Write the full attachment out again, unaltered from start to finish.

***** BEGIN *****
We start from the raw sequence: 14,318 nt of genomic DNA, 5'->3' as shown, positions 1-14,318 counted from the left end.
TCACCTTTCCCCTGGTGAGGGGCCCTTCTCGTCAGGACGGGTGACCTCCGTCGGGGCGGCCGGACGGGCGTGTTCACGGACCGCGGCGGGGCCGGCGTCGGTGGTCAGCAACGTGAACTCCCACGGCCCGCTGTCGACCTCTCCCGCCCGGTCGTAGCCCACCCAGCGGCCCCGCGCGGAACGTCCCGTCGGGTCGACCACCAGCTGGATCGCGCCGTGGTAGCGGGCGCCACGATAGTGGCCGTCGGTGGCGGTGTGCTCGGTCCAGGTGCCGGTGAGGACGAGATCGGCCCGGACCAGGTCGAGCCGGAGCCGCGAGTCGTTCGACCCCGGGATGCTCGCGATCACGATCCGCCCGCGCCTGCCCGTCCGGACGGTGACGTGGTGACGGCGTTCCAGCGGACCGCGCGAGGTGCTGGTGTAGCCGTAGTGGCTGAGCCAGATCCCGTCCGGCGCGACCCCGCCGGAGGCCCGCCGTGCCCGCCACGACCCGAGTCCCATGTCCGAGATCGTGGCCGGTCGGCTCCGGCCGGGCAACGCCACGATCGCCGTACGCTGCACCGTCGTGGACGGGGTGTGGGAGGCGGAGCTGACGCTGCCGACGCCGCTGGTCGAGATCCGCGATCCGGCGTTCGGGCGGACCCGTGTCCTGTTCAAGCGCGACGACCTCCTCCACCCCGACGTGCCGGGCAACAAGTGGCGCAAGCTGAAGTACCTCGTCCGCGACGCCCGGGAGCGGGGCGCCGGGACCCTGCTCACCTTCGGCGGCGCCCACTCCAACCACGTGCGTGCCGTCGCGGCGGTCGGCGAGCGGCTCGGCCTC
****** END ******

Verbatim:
We start from the raw sequence: 14,318 nt of genomic DNA, 5'->3' as shown, positions 1-14,318 counted from the left end.
TCACCTTTCCCCTGGTGAGGGGCCCTTCTCGTCAGGACGGGTGACCTCCGTCGGGGCGGCCGGACGGGCGTGTTCACGGACCGCGGCGGGGCCGGCGTCGGTGGTCAGCAACGTGAACTCCCACGGCCCGCTGTCGACCTCTCCCGCCCGGTCGTAGCCCACCCAGCGGCCCCGCGCGGAACGTCCCGTCGGGTCGACCACCAGCTGGATCGCGCCGTGGTAGCGGGCGCCACGATAGTGGCCGTCGGTGGCGGTGTGCTCGGTCCAGGTGCCGGTGAGGACGAGATCGGCCCGGACCAGGTCGAGCCGGAGCCGCGAGTCGTTCGACCCCGGGATGCTCGCGATCACGATCCGCCCGCGCCTGCCCGTCCGGACGGTGACGTGGTGACGGCGTTCCAGCGGACCGCGCGAGGTGCTGGTGTAGCCGTAGTGGCTGAGCCAGATCCCGTCCGGCGCGACCCCGCCGGAGGCCCGCCGTGCCCGCCACGACCCGAGTCCCATGTCCGAGATCGTGGCCGGTCGGCTCCGGCCGGGCAACGCCACGATCGCCGTACGCTGCACCGTCGTGGACGGGGTGTGGGAGGCGGAGCTGACGCTGCCGACGCCGCTGGTCGAGATCCGCGATCCGGCGTTCGGGCGGACCCGTGTCCTGTTCAAGCGCGACGACCTCCTCCACCCCGACGTGCCGGGCAACAAGTGGCGCAAGCTGAAGTACCTCGTCCGCGACGCCCGGGAGCGGGGCGCCGGGACCCTGCTCACCTTCGGCGGCGCCCACTCCAACCACGTGCGTGCCGTCGCGGCGGTCGGCGAGCGGCTCGGCCTC